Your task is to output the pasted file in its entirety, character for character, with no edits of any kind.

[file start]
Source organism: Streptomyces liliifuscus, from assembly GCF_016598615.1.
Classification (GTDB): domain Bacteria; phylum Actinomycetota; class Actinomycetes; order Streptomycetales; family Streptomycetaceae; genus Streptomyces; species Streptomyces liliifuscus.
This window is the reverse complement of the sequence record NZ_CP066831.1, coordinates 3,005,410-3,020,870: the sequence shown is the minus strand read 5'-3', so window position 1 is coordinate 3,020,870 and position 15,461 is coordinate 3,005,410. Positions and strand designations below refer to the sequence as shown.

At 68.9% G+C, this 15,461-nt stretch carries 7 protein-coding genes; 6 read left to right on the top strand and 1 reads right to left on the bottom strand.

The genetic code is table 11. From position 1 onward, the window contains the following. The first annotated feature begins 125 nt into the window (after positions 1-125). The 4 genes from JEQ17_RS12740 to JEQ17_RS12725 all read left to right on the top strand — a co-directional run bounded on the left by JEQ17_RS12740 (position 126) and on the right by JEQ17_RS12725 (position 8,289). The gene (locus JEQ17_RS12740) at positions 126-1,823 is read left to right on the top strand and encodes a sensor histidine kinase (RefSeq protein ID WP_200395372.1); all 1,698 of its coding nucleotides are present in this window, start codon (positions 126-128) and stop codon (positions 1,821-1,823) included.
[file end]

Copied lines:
Source organism: Streptomyces liliifuscus, from assembly GCF_016598615.1.
Classification (GTDB): domain Bacteria; phylum Actinomycetota; class Actinomycetes; order Streptomycetales; family Streptomycetaceae; genus Streptomyces; species Streptomyces liliifuscus.
This window is the reverse complement of the sequence record NZ_CP066831.1, coordinates 3,005,410-3,020,870: the sequence shown is the minus strand read 5'-3', so window position 1 is coordinate 3,020,870 and position 15,461 is coordinate 3,005,410. Positions and strand designations below refer to the sequence as shown.

At 68.9% G+C, this 15,461-nt stretch carries 7 protein-coding genes; 6 read left to right on the top strand and 1 reads right to left on the bottom strand.

The genetic code is table 11. From position 1 onward, the window contains the following. The first annotated feature begins 125 nt into the window (after positions 1-125). The 4 genes from JEQ17_RS12740 to JEQ17_RS12725 all read left to right on the top strand — a co-directional run bounded on the left by JEQ17_RS12740 (position 126) and on the right by JEQ17_RS12725 (position 8,289). The gene (locus JEQ17_RS12740) at positions 126-1,823 is read left to right on the top strand and encodes a sensor histidine kinase (RefSeq protein ID WP_200395372.1); all 1,698 of its coding nucleotides are present in this window, start codon (positions 126-128) and stop codon (positions 1,821-1,823) included.